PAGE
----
2. 1 LB ground pork
  3. 2 cloves chopped garlic
  4. 1 egg
  5. 1 tsp dried basil or 1 TBS chopped fresh basil
  6. 1 tsp dried parsley or 1 TBS chopped fresh parsley
  7. salt and pepper
  8. 2 cups fresh sliced mushrooms
  9. 1 cup chicken broth
  10. 2 TBS flour
  11. 2 TBS butter
  12. 2 TBS oil, olive or canola


  1. Cook the rice according to directions
  2. In a mixing bowl combine the pork, garlic, herbs, salt & pepper, egg and mix well
  3. Reserve a small portion of the herbs to add to the mushroom sauce
  4. Add the cooked rice which has cooled and mix well
  5. Shape in balls just like meatballs, place on plate and chill for an hour
  6. After an hour’s chill, heat the oil in a Dutch oven or heavy pot with a lid
  7. Brown the porcupines in the oil
  8. Remove them from the pot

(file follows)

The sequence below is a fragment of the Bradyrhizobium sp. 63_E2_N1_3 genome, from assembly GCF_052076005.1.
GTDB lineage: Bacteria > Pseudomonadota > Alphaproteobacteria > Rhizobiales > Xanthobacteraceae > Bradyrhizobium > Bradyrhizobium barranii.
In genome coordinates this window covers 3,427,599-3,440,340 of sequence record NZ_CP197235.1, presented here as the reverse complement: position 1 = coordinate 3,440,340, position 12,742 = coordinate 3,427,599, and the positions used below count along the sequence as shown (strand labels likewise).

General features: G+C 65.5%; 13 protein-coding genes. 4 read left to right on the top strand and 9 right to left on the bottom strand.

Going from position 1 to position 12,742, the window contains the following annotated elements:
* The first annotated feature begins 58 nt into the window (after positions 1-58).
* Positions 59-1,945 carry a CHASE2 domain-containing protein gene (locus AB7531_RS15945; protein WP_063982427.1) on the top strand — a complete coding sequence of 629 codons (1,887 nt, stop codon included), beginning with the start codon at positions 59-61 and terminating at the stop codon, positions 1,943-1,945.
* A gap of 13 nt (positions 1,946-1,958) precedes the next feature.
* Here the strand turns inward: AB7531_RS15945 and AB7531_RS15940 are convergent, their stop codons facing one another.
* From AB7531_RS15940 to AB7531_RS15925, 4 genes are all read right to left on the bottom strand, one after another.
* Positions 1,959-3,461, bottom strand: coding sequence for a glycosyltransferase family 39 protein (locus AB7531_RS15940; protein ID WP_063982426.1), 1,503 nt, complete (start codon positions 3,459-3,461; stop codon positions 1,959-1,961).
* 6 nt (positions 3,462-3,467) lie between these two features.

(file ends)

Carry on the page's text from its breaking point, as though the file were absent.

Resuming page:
9. Add the butter to the pot and another TBS oil
  10. Add the mushrooms and stir to coat evenly with melted butter and oil
  11. After about 3 minutes sprinkle the flour over the mushrooms
  12. Cook the flour to a light brown, don’t burn it, stirring as it cooks
  13. Add the chicken broth and stir to mix with the mushrooms
  14. Stir constantly until the broth thickens into a creamy sauce
  15. Add the reserved pinch of basil and parsley
  16. Return the porcupines, cover and simmer about 1/2 hour

This dish is complete in itself, but sometimes I like to serve it in a bowl over hot noodles.


Howdy folks, welcome to GABBY’S PLACE.  Hey, did you hear about the young man standing on the pier watching the dolphins frolic in the water with an older woman standing nearby sporting a gorgeous sun bonnet?  A sudden gust of wind whipped along the shoreline and lifted the woman’s dress above her waist.  Unfazed by her exposed underside, she held on adamantly to her sun bonnet.

“Ma’am, don’t you care that everyone can see everything?”

“Young man,” she snapped, “everything down there is 85 years old.  I bought this hat just yesterday.”